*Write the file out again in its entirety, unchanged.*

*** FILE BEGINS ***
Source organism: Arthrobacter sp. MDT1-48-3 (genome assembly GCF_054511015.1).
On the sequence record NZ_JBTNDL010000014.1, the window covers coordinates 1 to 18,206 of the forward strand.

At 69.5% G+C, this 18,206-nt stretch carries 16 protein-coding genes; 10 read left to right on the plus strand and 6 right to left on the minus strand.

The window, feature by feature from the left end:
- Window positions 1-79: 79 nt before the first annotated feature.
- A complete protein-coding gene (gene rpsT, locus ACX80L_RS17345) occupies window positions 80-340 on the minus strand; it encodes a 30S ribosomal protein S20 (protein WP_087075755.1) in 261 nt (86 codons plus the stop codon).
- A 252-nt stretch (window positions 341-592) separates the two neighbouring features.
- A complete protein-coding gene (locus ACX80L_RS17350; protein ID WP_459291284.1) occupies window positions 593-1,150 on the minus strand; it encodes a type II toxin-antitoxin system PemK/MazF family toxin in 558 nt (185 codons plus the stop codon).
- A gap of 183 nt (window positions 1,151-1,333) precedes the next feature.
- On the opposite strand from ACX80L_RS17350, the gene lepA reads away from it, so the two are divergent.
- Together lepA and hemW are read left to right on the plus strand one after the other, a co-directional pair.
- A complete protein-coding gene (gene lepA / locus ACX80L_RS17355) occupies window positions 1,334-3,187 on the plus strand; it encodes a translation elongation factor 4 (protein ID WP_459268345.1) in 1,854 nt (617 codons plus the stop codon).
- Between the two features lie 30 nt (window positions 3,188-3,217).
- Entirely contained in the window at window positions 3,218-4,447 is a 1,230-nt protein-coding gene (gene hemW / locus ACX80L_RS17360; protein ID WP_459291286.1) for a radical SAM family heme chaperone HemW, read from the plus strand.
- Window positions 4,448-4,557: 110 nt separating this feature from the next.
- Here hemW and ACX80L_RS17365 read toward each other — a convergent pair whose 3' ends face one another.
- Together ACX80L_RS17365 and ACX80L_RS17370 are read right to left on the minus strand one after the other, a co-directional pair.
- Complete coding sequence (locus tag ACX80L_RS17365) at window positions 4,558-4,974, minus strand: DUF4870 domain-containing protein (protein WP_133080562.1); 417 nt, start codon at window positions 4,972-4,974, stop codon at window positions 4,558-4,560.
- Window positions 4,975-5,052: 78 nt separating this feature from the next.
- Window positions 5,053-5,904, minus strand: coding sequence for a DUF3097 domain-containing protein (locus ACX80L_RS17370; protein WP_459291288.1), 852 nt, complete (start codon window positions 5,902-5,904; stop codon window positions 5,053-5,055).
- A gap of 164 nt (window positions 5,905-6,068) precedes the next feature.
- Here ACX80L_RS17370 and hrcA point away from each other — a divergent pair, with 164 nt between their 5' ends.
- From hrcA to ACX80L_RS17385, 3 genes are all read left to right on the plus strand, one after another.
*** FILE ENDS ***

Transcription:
Source organism: Arthrobacter sp. MDT1-48-3 (genome assembly GCF_054511015.1).
On the sequence record NZ_JBTNDL010000014.1, the window covers coordinates 1 to 18,206 of the forward strand.

At 69.5% G+C, this 18,206-nt stretch carries 16 protein-coding genes; 10 read left to right on the plus strand and 6 right to left on the minus strand.

The window, feature by feature from the left end:
- Window positions 1-79: 79 nt before the first annotated feature.
- A complete protein-coding gene (gene rpsT, locus ACX80L_RS17345) occupies window positions 80-340 on the minus strand; it encodes a 30S ribosomal protein S20 (protein WP_087075755.1) in 261 nt (86 codons plus the stop codon).
- A 252-nt stretch (window positions 341-592) separates the two neighbouring features.
- A complete protein-coding gene (locus ACX80L_RS17350; protein ID WP_459291284.1) occupies window positions 593-1,150 on the minus strand; it encodes a type II toxin-antitoxin system PemK/MazF family toxin in 558 nt (185 codons plus the stop codon).
- A gap of 183 nt (window positions 1,151-1,333) precedes the next feature.
- On the opposite strand from ACX80L_RS17350, the gene lepA reads away from it, so the two are divergent.
- Together lepA and hemW are read left to right on the plus strand one after the other, a co-directional pair.
- A complete protein-coding gene (gene lepA / locus ACX80L_RS17355) occupies window positions 1,334-3,187 on the plus strand; it encodes a translation elongation factor 4 (protein ID WP_459268345.1) in 1,854 nt (617 codons plus the stop codon).
- Between the two features lie 30 nt (window positions 3,188-3,217).
- Entirely contained in the window at window positions 3,218-4,447 is a 1,230-nt protein-coding gene (gene hemW / locus ACX80L_RS17360; protein ID WP_459291286.1) for a radical SAM family heme chaperone HemW, read from the plus strand.
- Window positions 4,448-4,557: 110 nt separating this feature from the next.
- Here hemW and ACX80L_RS17365 read toward each other — a convergent pair whose 3' ends face one another.
- Together ACX80L_RS17365 and ACX80L_RS17370 are read right to left on the minus strand one after the other, a co-directional pair.
- Complete coding sequence (locus tag ACX80L_RS17365) at window positions 4,558-4,974, minus strand: DUF4870 domain-containing protein (protein WP_133080562.1); 417 nt, start codon at window positions 4,972-4,974, stop codon at window positions 4,558-4,560.
- Window positions 4,975-5,052: 78 nt separating this feature from the next.
- Window positions 5,053-5,904, minus strand: coding sequence for a DUF3097 domain-containing protein (locus ACX80L_RS17370; protein WP_459291288.1), 852 nt, complete (start codon window positions 5,902-5,904; stop codon window positions 5,053-5,055).
- A gap of 164 nt (window positions 5,905-6,068) precedes the next feature.
- Here ACX80L_RS17370 and hrcA point away from each other — a divergent pair, with 164 nt between their 5' ends.
- From hrcA to ACX80L_RS17385, 3 genes are all read left to right on the plus strand, one after another.